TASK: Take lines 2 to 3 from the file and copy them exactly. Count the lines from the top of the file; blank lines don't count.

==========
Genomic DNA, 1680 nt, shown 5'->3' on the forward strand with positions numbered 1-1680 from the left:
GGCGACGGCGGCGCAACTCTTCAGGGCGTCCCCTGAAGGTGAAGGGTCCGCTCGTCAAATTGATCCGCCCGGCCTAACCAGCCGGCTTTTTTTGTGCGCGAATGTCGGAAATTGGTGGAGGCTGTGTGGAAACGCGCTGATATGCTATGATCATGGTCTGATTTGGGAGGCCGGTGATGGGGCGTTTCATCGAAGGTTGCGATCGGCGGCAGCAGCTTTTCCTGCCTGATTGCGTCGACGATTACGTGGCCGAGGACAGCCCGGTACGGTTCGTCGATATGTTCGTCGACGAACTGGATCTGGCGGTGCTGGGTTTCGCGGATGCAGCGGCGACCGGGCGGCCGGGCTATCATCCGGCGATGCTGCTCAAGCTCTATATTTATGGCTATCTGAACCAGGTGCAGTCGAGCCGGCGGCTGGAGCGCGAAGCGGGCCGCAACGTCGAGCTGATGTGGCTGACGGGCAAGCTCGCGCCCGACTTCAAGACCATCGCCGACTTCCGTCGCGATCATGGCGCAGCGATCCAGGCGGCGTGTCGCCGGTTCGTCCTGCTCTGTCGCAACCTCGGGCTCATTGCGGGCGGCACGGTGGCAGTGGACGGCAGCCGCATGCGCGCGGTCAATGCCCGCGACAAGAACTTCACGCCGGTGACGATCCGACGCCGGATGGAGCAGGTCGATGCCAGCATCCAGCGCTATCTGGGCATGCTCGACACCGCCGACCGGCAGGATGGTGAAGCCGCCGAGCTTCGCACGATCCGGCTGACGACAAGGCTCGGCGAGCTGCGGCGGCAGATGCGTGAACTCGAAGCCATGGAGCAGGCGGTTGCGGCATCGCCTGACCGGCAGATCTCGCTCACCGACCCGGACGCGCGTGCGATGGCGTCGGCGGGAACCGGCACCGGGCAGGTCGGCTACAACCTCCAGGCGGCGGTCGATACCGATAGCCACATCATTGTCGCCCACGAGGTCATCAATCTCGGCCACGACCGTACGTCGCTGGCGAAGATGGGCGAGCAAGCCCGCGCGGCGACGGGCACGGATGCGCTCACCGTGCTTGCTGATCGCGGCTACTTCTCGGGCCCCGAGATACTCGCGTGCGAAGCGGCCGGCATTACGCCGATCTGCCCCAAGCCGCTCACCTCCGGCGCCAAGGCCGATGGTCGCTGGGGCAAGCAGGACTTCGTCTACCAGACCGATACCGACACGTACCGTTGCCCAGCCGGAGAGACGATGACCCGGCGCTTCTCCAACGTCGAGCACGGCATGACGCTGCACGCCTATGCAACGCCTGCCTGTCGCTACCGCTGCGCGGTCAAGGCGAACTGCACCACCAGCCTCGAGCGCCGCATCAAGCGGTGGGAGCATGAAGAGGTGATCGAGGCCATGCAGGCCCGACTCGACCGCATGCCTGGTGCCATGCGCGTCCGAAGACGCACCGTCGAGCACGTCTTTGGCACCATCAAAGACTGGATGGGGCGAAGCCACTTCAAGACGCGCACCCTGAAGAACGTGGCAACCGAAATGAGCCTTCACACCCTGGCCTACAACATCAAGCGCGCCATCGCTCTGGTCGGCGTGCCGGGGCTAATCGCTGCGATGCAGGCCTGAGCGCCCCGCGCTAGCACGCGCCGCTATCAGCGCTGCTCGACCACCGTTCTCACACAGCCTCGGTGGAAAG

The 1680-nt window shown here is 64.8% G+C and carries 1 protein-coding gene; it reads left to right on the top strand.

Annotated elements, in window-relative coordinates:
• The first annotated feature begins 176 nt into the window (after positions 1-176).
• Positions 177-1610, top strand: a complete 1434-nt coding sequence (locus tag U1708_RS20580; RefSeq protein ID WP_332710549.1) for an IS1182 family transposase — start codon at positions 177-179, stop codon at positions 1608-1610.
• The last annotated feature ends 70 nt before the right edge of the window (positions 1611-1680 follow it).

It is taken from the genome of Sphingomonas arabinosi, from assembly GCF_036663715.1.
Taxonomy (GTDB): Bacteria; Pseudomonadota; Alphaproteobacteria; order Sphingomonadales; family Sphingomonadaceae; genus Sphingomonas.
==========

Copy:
GGCGACGGCGGCGCAACTCTTCAGGGCGTCCCCTGAAGGTGAAGGGTCCGCTCGTCAAATTGATCCGCCCGGCCTAACCAGCCGGCTTTTTTTGTGCGCGAATGTCGGAAATTGGTGGAGGCTGTGTGGAAACGCGCTGATATGCTATGATCATGGTCTGATTTGGGAGGCCGGTGATGGGGCGTTTCATCGAAGGTTGCGATCGGCGGCAGCAGCTTTTCCTGCCTGATTGCGTCGACGATTACGTGGCCGAGGACAGCCCGGTACGGTTCGTCGATATGTTCGTCGACGAACTGGATCTGGCGGTGCTGGGTTTCGCGGATGCAGCGGCGACCGGGCGGCCGGGCTATCATCCGGCGATGCTGCTCAAGCTCTATATTTATGGCTATCTGAACCAGGTGCAGTCGAGCCGGCGGCTGGAGCGCGAAGCGGGCCGCAACGTCGAGCTGATGTGGCTGACGGGCAAGCTCGCGCCCGACTTCAAGACCATCGCCGACTTCCGTCGCGATCATGGCGCAGCGATCCAGGCGGCGTGTCGCCGGTTCGTCCTGCTCTGTCGCAACCTCGGGCTCATTGCGGGCGGCACGGTGGCAGTGGACGGCAGCCGCATGCGCGCGGTCAATGCCCGCGACAAGAACTTCACGCCGGTGACGATCCGACGCCGGATGGAGCAGGTCGATGCCAGCATCCAGCGCTATCTGGGCATGCTCGACACCGCCGACCGGCAGGATGGTGAAGCCGCCGAGCTTCGCACGATCCGGCTGACGACAAGGCTCGGCGAGCTGCGGCGGCAGATGCGTGAACTCGAAGCCATGGAGCAGGCGGTTGCGGCATCGCCTGACCGGCAGATCTCGCTCACCGACCCGGACGCGCGTGCGATGGCGTCGGCGGGAACCGGCACCGGGCAGGTCGGCTACAACCTCCAGGCGGCGGTCGATACCGATAGCCACATCATTGTCGCCCACGAGGTCATCAATCTCGGCCACGACCGTACGTCGCTGGCGAAGATGGGCGAGCAAGCCCGCGCGGCGACGGGCACGGATGCGCTCACCGTGCTTGCTGATCGCGGCTACTTCTCGGGCCCCGAGATACTCGCGTGCGAAGCGGCCGGCATTACGCCGATCTGCCCCAAGCCGCTCACCTCCGGCGCCAAGGCCGATGGTCGCTGGGGCAAGCAGGACTTCGTCTACCAGACCGATACCGACACGTACCGTTGCCCAGCCGGAGAGACGATGACCCGGCGCTTCTCCAACGTCGAGCACGGCATGACGCTGCACGCCTATGCAACGCCTGCCTGTCGCTACCGCTGCGCGGTCAAGGCGAACTGCACCACCAGCCTCGAGCGCCGCATCAAGCGGTGGGAGCATGAAGAGGTGATCGAGGCCATGCAGGCCCGACTCGACCGCATGCCTGGTGCCATGCGCGTCCGAAGACGCACCGTCGAGCACGTCTTTGGCACCATCAAAGACTGGATGGGGCGAAGCCACTTCAAGACGCGCACCCTGAAGAACGTGGCAACCGAAATGAGCCTTCACACCCTGGCCTACAACATCAAGCGCGCCATCGCTCTGGTCGGCGTGCCGGGGCTAATCGCTGCGATGCAGGCCTGAGCGCCCCGCGCTAGCACGCGCCGCTATCAGCGCTGCTCGACCACCGTTCTCACACAGCCTCGGTGGAAAG

The 1680-nt window shown here is 64.8% G+C and carries 1 protein-coding gene; it reads left to right on the top strand.